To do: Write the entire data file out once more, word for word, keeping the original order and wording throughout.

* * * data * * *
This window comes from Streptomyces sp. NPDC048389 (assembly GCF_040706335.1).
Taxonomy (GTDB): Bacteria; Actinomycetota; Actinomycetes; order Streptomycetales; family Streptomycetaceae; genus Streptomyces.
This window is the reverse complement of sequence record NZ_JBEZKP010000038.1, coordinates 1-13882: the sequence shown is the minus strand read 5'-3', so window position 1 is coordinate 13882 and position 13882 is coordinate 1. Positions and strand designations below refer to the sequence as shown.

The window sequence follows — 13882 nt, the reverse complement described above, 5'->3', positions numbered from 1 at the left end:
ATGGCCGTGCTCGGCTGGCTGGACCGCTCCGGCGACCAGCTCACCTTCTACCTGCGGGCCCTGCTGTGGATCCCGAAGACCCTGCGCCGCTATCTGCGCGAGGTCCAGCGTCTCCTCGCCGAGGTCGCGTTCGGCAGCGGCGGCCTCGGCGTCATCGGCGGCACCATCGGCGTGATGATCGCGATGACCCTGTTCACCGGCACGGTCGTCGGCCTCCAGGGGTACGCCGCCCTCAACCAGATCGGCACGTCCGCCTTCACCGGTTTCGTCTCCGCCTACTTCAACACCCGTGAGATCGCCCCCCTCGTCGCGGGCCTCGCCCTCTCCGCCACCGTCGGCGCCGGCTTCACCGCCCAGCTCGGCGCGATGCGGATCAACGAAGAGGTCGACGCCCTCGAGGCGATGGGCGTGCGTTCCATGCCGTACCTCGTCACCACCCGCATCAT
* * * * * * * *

This window comes from Streptomyces sp. NPDC048389 (assembly GCF_040706335.1).
Taxonomy (GTDB): Bacteria; Actinomycetota; Actinomycetes; order Streptomycetales; family Streptomycetaceae; genus Streptomyces.
This window is the reverse complement of sequence record NZ_JBEZKP010000038.1, coordinates 1-13882: the sequence shown is the minus strand read 5'-3', so window position 1 is coordinate 13882 and position 13882 is coordinate 1. Positions and strand designations below refer to the sequence as shown.

The window sequence follows — 13882 nt, the reverse complement described above, 5'->3', positions numbered from 1 at the left end:
ATGGCCGTGCTCGGCTGGCTGGACCGCTCCGGCGACCAGCTCACCTTCTACCTGCGGGCCCTGCTGTGGATCCCGAAGACCCTGCGCCGCTATCTGCGCGAGGTCCAGCGTCTCCTCGCCGAGGTCGCGTTCGGCAGCGGCGGCCTCGGCGTCATCGGCGGCACCATCGGCGTGATGATCGCGATGACCCTGTTCACCGGCACGGTCGTCGGCCTCCAGGGGTACGCCGCCCTCAACCAGATCGGCACGTCCGCCTTCACCGGTTTCGTCTCCGCCTACTTCAACACCCGTGAGATCGCCCCCCTCGTCGCGGGCCTCGCCCTCTCCGCCACCGTCGGCGCCGGCTTCACCGCCCAGCTCGGCGCGATGCGGATCAACGAAGAGGTCGACGCCCTCGAGGCGATGGGCGTGCGTTCCATGCCGTACCTCGTCACCACCCGCATCAT